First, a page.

So sure, the transaction was $2.15, and hardly worth the service providers’ time. Except that I see it as one minor though potentially critical, touchpoint in a long-term relationship. And so should they. Then they might have also seen it as an opportunity to secure or lose a fairly revenue stream.

How then, should they have acted if a customer worth thousands in revenue and thousands more in referrals came in for a $2.15 purchase? Write it off for a loyal customer? I’d have considered it.

As it stands, their actions have me giving that other store another look.

Saturday, September 12, 2009

Table (and expectations) for Two

It’s my turn to pick the restaurant for date night.

When I requested input on what type of food my spouse was in the mood for, her only reply was, “let’s try something new”.

Immediately, the task of choosing the dining experience for the night got more complicated than I ever intended.

When we’re experiencing a new service for the first time, our sensitivities are heightened. We pay more attention to the physical environment, the people providing it and the way in which they do so. In the restaurant setting, this means that EVERYTHING comes under the microscope: how easy it is to find parking, the wait, the atmosphere inside, the manner of the host, bus and wait staff, of course the food, the other diners, and on and on. In a new restaurant, I’ll probably use the facilities just to get the full atmosphere effect.

Only one thing could create greater expectations sensitivity than trying a new service yourself - choosing a new service experience for someone else.

Not only do you have your own internal evaluation going on, you’re also indirectly responsible for the experience of another. In addition to how you experience the meal, you’re intensely aware of the experience your partner is having, because ultimately, they put their trust in your selection, and you want to make sure their experience is a good one.

Now, rather than just going to OpenTable for one of our standbys, I’m on the internet reading reviews, making calls to foodie friends, going over drive times and other planning minutiae that I would never otherwise consider.

This is taking about 10 times longer than I had intended, so I’m copping out.

When we were in the Tempe / Scottsdale area, there was a hipster sushi place called RA we went to frequently. They’ve imported the experience for the Leawood, KS crowd, and so I’ll use a decisions loophole to find a place that is both new (to here) yet familiar (to us).

Of course, now we’ll be evaluating this experience against the ones we had at the former Arizona version, a tough matchup, given that we were younger, (maybe even hipper), and less discerning than we are these years later.

Wednesday, September 9, 2009

Everyone's a critic. (and a fan)

A friend asked me what I thought of the mystarbucksidea site. Never wanting to miss an opportunity to make my opinion public on a service question, I’m posting my response.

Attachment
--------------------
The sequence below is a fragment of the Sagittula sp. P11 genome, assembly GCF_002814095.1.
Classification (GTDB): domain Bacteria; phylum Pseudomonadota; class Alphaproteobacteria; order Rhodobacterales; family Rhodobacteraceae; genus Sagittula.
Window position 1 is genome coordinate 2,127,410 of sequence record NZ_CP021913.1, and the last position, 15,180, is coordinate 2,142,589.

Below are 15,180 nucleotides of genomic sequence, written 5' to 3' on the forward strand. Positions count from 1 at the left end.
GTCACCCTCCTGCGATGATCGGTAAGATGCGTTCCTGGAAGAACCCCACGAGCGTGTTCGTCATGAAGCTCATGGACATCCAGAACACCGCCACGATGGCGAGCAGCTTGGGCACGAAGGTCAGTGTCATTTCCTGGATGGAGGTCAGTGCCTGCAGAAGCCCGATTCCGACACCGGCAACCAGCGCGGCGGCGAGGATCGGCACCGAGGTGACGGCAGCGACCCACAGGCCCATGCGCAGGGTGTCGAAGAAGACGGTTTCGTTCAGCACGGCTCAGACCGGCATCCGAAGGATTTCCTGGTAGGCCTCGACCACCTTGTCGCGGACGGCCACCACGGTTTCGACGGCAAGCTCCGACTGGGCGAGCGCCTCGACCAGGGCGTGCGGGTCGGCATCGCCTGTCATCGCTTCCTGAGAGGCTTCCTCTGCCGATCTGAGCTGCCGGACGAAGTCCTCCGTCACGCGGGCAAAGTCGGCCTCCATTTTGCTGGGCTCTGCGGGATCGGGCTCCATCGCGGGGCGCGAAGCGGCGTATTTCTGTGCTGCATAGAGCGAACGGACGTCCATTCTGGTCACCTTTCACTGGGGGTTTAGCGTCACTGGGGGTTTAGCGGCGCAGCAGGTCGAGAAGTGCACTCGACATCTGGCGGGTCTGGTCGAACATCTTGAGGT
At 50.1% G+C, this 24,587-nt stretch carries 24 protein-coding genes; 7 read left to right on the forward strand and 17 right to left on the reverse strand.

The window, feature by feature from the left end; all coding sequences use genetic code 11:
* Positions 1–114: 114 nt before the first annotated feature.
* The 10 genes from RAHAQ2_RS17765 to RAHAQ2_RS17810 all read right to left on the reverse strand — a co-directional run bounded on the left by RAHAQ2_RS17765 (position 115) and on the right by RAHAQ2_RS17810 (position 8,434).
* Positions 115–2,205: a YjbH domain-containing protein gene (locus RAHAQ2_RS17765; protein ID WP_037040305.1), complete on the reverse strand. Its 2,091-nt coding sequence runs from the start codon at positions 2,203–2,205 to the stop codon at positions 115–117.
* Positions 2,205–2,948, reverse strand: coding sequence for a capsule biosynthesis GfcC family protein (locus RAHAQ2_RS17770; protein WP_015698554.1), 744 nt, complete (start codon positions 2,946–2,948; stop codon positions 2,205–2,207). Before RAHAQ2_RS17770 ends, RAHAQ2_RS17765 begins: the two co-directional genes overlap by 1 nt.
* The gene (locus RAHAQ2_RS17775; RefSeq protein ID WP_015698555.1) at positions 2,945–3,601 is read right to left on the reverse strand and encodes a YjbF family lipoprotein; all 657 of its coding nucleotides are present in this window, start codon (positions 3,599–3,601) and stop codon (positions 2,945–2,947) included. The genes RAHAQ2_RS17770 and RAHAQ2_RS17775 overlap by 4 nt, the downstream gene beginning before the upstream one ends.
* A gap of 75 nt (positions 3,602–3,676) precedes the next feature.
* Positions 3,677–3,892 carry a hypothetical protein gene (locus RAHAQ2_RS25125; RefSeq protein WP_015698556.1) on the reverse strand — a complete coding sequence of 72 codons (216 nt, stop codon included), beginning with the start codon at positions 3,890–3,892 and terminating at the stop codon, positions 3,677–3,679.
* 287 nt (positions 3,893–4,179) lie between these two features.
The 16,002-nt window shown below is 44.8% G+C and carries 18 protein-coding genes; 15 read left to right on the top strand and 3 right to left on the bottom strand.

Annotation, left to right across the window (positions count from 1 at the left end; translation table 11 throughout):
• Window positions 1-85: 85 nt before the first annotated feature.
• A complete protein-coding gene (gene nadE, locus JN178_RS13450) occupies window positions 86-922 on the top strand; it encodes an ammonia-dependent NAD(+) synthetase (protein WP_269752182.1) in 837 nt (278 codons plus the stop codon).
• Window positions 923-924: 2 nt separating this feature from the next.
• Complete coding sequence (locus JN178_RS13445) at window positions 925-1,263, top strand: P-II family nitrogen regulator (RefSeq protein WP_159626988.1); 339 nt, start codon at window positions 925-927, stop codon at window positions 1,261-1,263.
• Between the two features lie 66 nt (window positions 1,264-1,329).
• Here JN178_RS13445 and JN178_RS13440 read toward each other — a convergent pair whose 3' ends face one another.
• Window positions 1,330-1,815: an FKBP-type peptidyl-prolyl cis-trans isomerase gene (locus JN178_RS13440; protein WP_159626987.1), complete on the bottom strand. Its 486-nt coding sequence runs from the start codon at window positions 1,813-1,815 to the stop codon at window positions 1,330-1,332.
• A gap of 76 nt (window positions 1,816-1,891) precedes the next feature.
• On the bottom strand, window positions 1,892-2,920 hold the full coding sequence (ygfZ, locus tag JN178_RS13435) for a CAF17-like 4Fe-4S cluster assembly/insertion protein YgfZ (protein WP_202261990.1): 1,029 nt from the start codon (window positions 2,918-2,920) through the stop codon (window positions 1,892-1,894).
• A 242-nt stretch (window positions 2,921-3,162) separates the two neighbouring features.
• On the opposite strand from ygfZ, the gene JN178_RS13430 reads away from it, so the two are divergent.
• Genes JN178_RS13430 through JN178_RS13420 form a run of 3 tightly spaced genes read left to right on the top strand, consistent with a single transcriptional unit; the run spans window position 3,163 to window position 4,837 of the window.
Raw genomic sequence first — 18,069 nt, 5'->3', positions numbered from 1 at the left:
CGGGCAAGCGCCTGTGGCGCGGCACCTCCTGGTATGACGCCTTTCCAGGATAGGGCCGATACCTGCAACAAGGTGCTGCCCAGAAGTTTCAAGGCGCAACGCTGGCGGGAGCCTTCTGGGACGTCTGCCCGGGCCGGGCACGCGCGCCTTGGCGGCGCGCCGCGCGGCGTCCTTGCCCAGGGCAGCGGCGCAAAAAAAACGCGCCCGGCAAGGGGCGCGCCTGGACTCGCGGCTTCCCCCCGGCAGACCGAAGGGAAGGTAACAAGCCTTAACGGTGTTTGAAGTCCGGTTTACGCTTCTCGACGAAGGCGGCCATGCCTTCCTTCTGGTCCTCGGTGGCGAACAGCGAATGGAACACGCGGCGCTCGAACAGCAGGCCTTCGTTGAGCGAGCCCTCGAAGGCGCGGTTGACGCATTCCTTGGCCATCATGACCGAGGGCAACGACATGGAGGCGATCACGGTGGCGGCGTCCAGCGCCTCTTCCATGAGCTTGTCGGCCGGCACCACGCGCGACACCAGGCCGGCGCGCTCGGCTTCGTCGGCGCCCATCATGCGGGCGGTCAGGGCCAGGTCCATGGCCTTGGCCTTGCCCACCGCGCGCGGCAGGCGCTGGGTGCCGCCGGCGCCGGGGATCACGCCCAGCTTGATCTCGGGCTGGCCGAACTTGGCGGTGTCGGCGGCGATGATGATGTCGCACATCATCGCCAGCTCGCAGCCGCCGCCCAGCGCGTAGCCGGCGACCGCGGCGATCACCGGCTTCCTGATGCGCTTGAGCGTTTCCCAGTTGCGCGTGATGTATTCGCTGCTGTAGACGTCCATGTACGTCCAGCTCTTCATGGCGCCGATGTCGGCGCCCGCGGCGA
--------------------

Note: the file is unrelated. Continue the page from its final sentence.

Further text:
Customer listening posts are critical in any business, but even more so in a service business. The core offering is intangible, comprised of a process performed in full view by front line employees, and requires customer input in order to be successful.

Listening post opportunities are everywhere – traditional satisfaction and customer value research, customer service organizations themselves, front line sales and service employees, are all examples, though few companies capture knowledge from each.

A listening post will have positive customer impact if it provides customers with fair treatment – a simple, visibly legitimate outlet to voice their concerns and a quick response that is adequate to their level of dissatisfaction. This is the case regardless of whether the company actually uses the data they collect. (Though we would hope they would)

Mystarbucksidea achieves this objective.

The feedback process is easy, and if you miss it, Starbucks lays it out graphically. Users sign up by opening a starbucks.com account (also opening them up to future marketing opportunities) and leave “their starbucks idea” – anything from a complaint to a new service improvement or merchandise idea. With a lot of loyal followers, Starbucks’ customers have taken the offer up by the thousands – enough that starbucks has categorized the commentary by various categories of product variety & quality, service process and physical environment.

But, you don’t have to leave your suggestion to be heard. You can opt to show up and vote on the validity of other peoples’ ideas with a simple thumbs-up / thumbs-down selection. In this way starbucks shows procedural fairness by making every suggestion public and letting the customer base vote on which ones are most valid. Disagree with the comment that starbucks baristas should be able to have their tattoos visible during working hours? Vote the suggestion down, and the customer has to eventually recognize that they aren’t in the majority. (Incidentally, another reason why service businesses are more complex than product businesses. Think Steve Jobs has visibility of employees’ tattoos filter up to him as an area of customer concern?)

Customers are also encouraged to “discuss” their and others’ ideas through a mediated open forum, creating another source of fairness, while putting some of the corporate empathy burden back onto the customer base.

Finally, Starbucks showcases the most popular ideas, and those where they’ve taken action. This closes the loop on a clear process for launching a complaint / suggestion, having it vetted against the opinions of other customers, allowing for open discussion eventually resulting in change on Starbucks part.